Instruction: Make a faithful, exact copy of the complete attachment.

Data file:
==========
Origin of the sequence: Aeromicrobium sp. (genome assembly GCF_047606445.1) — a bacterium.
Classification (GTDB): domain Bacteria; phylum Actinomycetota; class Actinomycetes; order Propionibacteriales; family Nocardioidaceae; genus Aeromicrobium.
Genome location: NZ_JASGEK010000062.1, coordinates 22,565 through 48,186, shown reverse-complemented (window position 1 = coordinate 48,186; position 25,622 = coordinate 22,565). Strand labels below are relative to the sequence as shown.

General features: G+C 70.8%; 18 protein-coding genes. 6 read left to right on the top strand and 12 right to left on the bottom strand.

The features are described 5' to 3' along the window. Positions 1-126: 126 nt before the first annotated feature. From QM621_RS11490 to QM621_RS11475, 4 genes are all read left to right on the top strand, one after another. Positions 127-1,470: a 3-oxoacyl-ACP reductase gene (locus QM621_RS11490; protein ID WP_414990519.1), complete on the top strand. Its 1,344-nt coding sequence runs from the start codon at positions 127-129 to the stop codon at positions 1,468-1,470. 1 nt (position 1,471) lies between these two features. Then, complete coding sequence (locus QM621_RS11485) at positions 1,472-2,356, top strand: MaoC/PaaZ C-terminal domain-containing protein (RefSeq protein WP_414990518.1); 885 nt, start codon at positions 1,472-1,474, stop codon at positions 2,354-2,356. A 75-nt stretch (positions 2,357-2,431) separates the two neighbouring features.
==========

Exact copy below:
Origin of the sequence: Aeromicrobium sp. (genome assembly GCF_047606445.1) — a bacterium.
Classification (GTDB): domain Bacteria; phylum Actinomycetota; class Actinomycetes; order Propionibacteriales; family Nocardioidaceae; genus Aeromicrobium.
Genome location: NZ_JASGEK010000062.1, coordinates 22,565 through 48,186, shown reverse-complemented (window position 1 = coordinate 48,186; position 25,622 = coordinate 22,565). Strand labels below are relative to the sequence as shown.

General features: G+C 70.8%; 18 protein-coding genes. 6 read left to right on the top strand and 12 right to left on the bottom strand.

The features are described 5' to 3' along the window. Positions 1-126: 126 nt before the first annotated feature. From QM621_RS11490 to QM621_RS11475, 4 genes are all read left to right on the top strand, one after another. Positions 127-1,470: a 3-oxoacyl-ACP reductase gene (locus QM621_RS11490; protein ID WP_414990519.1), complete on the top strand. Its 1,344-nt coding sequence runs from the start codon at positions 127-129 to the stop codon at positions 1,468-1,470. 1 nt (position 1,471) lies between these two features. Then, complete coding sequence (locus QM621_RS11485) at positions 1,472-2,356, top strand: MaoC/PaaZ C-terminal domain-containing protein (RefSeq protein WP_414990518.1); 885 nt, start codon at positions 1,472-1,474, stop codon at positions 2,354-2,356. A 75-nt stretch (positions 2,357-2,431) separates the two neighbouring features.